The team played a man short Friday night, though they didn’t run out. They’ll be back to full strength Saturday with the arrival of infielder Danny Worth, who was recalled from Triple-A Toledo to take Young’s spot on the 25-man roster.
Worth batted .309 (17-for-55) with seven doubles, three homers and six RBIs since being sent down a couple weeks ago. He made the Opening Day roster as a utility infielder until being optioned out April 14, when Brandon Inge was activated from the disabled list.
Worth’s arrival restores the Tigers to two extra infielders, which was their status before they released Brandon Inge on Thursday and called up slugging first baseman/designated hitter Brad Eldred. That doesn’t necessarily mean they’ll stay at two as long as Ryan Raburn is starting every day at second base.
Tigers outfielder Delmon Young was released on $5,000 bond Friday evening after being arrested early Friday morning for allegedly assaulting a man in front of a New York City hotel.
Young was charged with aggravated harassment, a charge that could be escalated to a hate crime, a New York Police Department spokesman told MLB.com earlier Friday.
“We are aware of the situation; however, it is our club policy not to comment on pending legal matters,” the Tigers said in statement Friday afternoon. “As we understand it, this is an allegation and we need to allow the legal process to take its course. It would be inappropriate for us to comment further at this time.”
His on-field situation remains uncertain. Tigers president/general manager Dave Dombrowski was still working through matters Friday night, according to a team spokesperson, and was not available for comment after Friday’s loss to the Yankees.
The Tigers played a man short Friday night, though they didn’t run short on available players in the 7-6 loss. Though Young is now out of jail, the Tigers could look to make a roster move that would allow Young to focus on his situation while letting his teammates focus on baseball.
“Per a provision in the Major League Baseball Basic Agreement, any allegation that involves alcohol is referred to MLB’s Employee Assistance Program,” the Tigers said in their statement.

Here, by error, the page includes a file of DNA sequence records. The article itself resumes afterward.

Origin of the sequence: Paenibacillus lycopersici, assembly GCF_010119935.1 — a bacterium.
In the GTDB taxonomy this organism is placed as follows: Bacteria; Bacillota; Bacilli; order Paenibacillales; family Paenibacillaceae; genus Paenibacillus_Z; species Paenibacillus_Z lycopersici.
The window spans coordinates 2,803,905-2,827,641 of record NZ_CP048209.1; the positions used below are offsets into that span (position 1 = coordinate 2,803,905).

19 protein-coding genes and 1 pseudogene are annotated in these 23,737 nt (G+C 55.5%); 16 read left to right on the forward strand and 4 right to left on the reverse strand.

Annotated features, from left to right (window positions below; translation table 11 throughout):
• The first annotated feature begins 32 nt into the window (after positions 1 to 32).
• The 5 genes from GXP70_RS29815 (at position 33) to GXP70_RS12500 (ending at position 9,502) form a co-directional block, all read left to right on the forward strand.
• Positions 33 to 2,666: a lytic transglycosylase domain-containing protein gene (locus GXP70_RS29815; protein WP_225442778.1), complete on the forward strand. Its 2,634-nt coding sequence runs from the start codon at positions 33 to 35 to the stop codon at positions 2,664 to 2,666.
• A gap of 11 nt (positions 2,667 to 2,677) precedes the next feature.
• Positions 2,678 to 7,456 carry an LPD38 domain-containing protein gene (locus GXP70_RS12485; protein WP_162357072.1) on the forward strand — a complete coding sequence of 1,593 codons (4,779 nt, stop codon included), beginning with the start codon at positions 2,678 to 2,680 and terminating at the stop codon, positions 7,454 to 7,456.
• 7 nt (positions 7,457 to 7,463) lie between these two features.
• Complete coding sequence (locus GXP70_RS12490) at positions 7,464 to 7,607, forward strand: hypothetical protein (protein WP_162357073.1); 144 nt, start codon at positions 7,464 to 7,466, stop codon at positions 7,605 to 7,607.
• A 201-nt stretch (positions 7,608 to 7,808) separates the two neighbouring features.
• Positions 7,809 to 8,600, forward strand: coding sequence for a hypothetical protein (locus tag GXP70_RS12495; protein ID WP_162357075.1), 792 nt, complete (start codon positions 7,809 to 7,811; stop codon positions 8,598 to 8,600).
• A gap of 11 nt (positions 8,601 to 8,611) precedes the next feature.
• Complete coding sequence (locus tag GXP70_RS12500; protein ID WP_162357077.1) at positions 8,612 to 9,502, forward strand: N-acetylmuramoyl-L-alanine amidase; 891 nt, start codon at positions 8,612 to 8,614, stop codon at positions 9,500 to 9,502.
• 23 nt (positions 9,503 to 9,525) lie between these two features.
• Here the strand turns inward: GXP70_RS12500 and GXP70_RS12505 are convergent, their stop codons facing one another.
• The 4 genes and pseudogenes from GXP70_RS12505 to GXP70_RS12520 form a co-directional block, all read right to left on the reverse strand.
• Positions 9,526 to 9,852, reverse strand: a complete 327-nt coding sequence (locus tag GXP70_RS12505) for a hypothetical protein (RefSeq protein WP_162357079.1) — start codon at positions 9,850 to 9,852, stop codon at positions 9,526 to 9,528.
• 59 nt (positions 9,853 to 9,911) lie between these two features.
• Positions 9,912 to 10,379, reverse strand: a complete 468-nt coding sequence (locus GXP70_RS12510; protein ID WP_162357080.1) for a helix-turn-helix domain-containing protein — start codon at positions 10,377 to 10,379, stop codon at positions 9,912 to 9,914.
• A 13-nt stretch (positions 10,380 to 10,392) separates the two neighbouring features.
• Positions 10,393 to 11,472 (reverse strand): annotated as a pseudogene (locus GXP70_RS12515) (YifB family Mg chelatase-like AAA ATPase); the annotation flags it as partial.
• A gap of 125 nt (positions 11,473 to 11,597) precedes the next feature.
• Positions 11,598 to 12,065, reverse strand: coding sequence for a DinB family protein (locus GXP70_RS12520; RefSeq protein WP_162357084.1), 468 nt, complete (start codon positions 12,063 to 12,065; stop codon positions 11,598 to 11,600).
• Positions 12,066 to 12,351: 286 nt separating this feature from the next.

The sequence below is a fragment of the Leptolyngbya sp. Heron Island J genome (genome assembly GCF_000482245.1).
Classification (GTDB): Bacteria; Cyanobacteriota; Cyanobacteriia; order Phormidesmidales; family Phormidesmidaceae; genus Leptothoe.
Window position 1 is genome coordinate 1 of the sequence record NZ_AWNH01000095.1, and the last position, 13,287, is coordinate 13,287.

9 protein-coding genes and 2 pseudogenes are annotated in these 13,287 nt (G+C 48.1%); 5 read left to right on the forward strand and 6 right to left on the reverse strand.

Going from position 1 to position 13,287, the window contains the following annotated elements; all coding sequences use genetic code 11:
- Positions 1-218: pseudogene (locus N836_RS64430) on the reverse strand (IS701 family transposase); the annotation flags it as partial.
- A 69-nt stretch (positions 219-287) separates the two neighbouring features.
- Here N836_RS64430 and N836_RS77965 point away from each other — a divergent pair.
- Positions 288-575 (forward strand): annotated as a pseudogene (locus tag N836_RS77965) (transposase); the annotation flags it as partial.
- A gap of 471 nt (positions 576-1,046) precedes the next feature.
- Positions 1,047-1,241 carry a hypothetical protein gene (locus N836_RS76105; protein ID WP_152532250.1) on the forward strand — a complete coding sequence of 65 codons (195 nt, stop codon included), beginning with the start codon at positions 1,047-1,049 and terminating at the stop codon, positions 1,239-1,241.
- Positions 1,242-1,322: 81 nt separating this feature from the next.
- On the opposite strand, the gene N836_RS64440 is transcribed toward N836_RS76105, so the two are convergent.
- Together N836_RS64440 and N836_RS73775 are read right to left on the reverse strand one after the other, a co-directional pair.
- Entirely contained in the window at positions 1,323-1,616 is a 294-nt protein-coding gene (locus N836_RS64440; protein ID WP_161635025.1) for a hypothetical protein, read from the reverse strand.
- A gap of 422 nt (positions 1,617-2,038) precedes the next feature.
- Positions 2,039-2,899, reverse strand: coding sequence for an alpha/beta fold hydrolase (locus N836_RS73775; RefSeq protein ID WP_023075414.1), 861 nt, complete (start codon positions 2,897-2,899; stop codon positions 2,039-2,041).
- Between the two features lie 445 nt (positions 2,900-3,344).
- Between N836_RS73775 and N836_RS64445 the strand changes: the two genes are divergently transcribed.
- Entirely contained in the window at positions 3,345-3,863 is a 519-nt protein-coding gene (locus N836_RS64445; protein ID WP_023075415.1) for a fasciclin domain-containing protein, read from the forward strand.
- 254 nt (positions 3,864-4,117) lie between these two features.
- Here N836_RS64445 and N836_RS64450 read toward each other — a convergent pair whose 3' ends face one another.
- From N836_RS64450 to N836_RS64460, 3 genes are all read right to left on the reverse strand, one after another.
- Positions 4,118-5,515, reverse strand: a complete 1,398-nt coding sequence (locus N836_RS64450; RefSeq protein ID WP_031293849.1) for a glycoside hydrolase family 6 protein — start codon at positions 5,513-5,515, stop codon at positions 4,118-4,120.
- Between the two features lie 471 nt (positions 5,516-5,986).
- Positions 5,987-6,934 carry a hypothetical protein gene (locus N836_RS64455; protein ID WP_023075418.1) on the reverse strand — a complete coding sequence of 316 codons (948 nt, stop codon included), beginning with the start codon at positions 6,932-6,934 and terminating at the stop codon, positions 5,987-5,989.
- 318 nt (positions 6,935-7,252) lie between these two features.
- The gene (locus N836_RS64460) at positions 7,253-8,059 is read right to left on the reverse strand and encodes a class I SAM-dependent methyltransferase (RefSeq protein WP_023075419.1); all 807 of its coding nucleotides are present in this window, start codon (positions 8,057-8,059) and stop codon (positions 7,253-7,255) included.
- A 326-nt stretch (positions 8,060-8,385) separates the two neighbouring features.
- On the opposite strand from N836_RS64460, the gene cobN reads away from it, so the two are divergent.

Major League Baseball spokesperson Pat Courtney confirmed that they’re following the situation.
“We are looking into it,” Courtney told MLB.com in an email. “As this is a current police matter, we cannot comment any further at this time.”
According to the NYPD, the incident began as a verbal dispute and turned physical. Officers got involved at 2:41 a.m. ET just outside of the Hilton hotel, where the Tigers are staying while they take on the Yankees this weekend.
Detective Joseph Cavitolo told the Detroit Free Press that it began with a group of four men and a panhandler wearing a yarmulke.
“They have a discussion and the panhandler leaves,” Cavitolo said.
Cavitolo told the Detroit Free Press that were there “some anti-Semitic remarks” made during the incident.
The victim, a 32-year-old male, suffered minor injuries and refused treatment. Young was taken to Roosevelt Hospital for treatment, reportedly to sober up, and was released to the police.
By itself, aggravated harassment is a misdemeanor. If it is deemed a hate crime, the district attorney could choose a more severe charge for Young, according to a police spokesman.
“Anti-semitism certainly has no place in the game, either on or off the field,” the Anti-Defamation League said in a statement. “We hope that Mr. Young will take the necessary steps to apologize and ensure that his alleged anti-Semitic words do not reverberate and do lasting harm.”
Young’s representatives released a statement on behalf of Young Friday evening.
“I sincerely regret what happened last night,” Young said in the statement. “I apologize to everyone I affected, the Ilitch family, the Detroit Tigers’ organization, my teammates, my family, and the great Tigers’ fans that have supported me since day one. I take this matter very seriously and assure everyone that I will do everything I can to improve myself as a person and player.”
Young’s attorney, Dan Ollen, said Young will make no further statements while the legal process is ongoing.
“Let me be clear, there are many false allegations regarding the actions of my client,” Ollen said in a statement, “and I am confident that the legal process will separate fact from fiction and discredit these reports.”
The Tigers arrived in New York on Thursday evening after being swept in a series against the Mariners in Detroit. Ground delays in Newark, where the Tigers were scheduled to land, delayed their flight for close to two hours, setting back their arrival until just before 10:30 p.m. ET.
What happened with Young during that time was not immediately clear.
Young, a top overall Draft pick of the Tampa Bay Rays in 2003, was suspended for 50 games by the team in 2006 after throwing a bat at an umpire and hitting him in the chest during a Minor League game. He had no known history of incidents with the Tigers since Detroit traded for him from Minnesota last August.
The Tigers have had to deal with their own off-field incidents involving other players in recent years. Miguel Cabrera missed the start of Spring Training in 2010 after being arrested on charges of driving under the influence in Florida. Cabrera pleaded no contest and did not have to serve jail time. Gerald Laird was arrested after the 2009 season after an incident at a Phoenix Suns.